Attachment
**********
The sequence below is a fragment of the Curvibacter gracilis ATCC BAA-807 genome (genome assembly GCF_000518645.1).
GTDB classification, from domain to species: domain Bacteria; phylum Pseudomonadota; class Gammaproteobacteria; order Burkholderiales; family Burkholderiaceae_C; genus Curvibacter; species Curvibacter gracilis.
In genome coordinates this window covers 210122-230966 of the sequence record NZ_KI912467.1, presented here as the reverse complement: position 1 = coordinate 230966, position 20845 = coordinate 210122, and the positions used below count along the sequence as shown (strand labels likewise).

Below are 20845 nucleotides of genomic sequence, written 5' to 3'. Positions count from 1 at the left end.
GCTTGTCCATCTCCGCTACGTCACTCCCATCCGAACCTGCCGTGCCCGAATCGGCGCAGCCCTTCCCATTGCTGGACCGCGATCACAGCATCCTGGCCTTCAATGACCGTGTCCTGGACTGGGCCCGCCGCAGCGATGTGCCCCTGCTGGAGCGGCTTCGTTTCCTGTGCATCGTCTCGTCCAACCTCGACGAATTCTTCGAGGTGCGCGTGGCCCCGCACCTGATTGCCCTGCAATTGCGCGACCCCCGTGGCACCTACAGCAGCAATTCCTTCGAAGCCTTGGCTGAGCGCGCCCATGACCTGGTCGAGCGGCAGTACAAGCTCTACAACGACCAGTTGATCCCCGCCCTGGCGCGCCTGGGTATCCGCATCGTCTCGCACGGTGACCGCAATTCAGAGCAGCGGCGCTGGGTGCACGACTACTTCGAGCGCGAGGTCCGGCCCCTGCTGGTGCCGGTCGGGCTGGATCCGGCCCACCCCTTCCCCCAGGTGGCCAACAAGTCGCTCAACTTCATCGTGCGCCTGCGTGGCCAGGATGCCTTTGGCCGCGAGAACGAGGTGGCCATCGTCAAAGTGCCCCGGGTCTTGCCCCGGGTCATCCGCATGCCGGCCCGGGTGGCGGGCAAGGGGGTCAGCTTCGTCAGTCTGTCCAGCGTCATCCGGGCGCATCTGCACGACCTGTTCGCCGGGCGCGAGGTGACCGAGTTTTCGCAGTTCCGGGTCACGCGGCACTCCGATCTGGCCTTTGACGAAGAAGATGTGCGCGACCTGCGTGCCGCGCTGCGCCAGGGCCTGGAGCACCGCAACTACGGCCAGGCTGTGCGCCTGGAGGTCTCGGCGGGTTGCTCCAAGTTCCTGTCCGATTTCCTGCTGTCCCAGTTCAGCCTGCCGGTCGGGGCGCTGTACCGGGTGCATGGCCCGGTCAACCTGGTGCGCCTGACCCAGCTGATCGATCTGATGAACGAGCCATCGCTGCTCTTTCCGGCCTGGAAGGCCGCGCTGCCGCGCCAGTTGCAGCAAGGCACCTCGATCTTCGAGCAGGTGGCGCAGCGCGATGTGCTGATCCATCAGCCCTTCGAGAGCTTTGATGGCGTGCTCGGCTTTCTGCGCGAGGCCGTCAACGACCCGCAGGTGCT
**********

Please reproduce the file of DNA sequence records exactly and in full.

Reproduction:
The sequence below is a fragment of the Curvibacter gracilis ATCC BAA-807 genome (genome assembly GCF_000518645.1).
GTDB classification, from domain to species: domain Bacteria; phylum Pseudomonadota; class Gammaproteobacteria; order Burkholderiales; family Burkholderiaceae_C; genus Curvibacter; species Curvibacter gracilis.
In genome coordinates this window covers 210122-230966 of the sequence record NZ_KI912467.1, presented here as the reverse complement: position 1 = coordinate 230966, position 20845 = coordinate 210122, and the positions used below count along the sequence as shown (strand labels likewise).

Below are 20845 nucleotides of genomic sequence, written 5' to 3'. Positions count from 1 at the left end.
GCTTGTCCATCTCCGCTACGTCACTCCCATCCGAACCTGCCGTGCCCGAATCGGCGCAGCCCTTCCCATTGCTGGACCGCGATCACAGCATCCTGGCCTTCAATGACCGTGTCCTGGACTGGGCCCGCCGCAGCGATGTGCCCCTGCTGGAGCGGCTTCGTTTCCTGTGCATCGTCTCGTCCAACCTCGACGAATTCTTCGAGGTGCGCGTGGCCCCGCACCTGATTGCCCTGCAATTGCGCGACCCCCGTGGCACCTACAGCAGCAATTCCTTCGAAGCCTTGGCTGAGCGCGCCCATGACCTGGTCGAGCGGCAGTACAAGCTCTACAACGACCAGTTGATCCCCGCCCTGGCGCGCCTGGGTATCCGCATCGTCTCGCACGGTGACCGCAATTCAGAGCAGCGGCGCTGGGTGCACGACTACTTCGAGCGCGAGGTCCGGCCCCTGCTGGTGCCGGTCGGGCTGGATCCGGCCCACCCCTTCCCCCAGGTGGCCAACAAGTCGCTCAACTTCATCGTGCGCCTGCGTGGCCAGGATGCCTTTGGCCGCGAGAACGAGGTGGCCATCGTCAAAGTGCCCCGGGTCTTGCCCCGGGTCATCCGCATGCCGGCCCGGGTGGCGGGCAAGGGGGTCAGCTTCGTCAGTCTGTCCAGCGTCATCCGGGCGCATCTGCACGACCTGTTCGCCGGGCGCGAGGTGACCGAGTTTTCGCAGTTCCGGGTCACGCGGCACTCCGATCTGGCCTTTGACGAAGAAGATGTGCGCGACCTGCGTGCCGCGCTGCGCCAGGGCCTGGAGCACCGCAACTACGGCCAGGCTGTGCGCCTGGAGGTCTCGGCGGGTTGCTCCAAGTTCCTGTCCGATTTCCTGCTGTCCCAGTTCAGCCTGCCGGTCGGGGCGCTGTACCGGGTGCATGGCCCGGTCAACCTGGTGCGCCTGACCCAGCTGATCGATCTGATGAACGAGCCATCGCTGCTCTTTCCGGCCTGGAAGGCCGCGCTGCCGCGCCAGTTGCAGCAAGGCACCTCGATCTTCGAGCAGGTGGCGCAGCGCGATGTGCTGATCCATCAGCCCTTCGAGAGCTTTGATGGCGTGCTCGGCTTTCTGCGCGAGGCCGTCAACGACCCGCAGGTGCT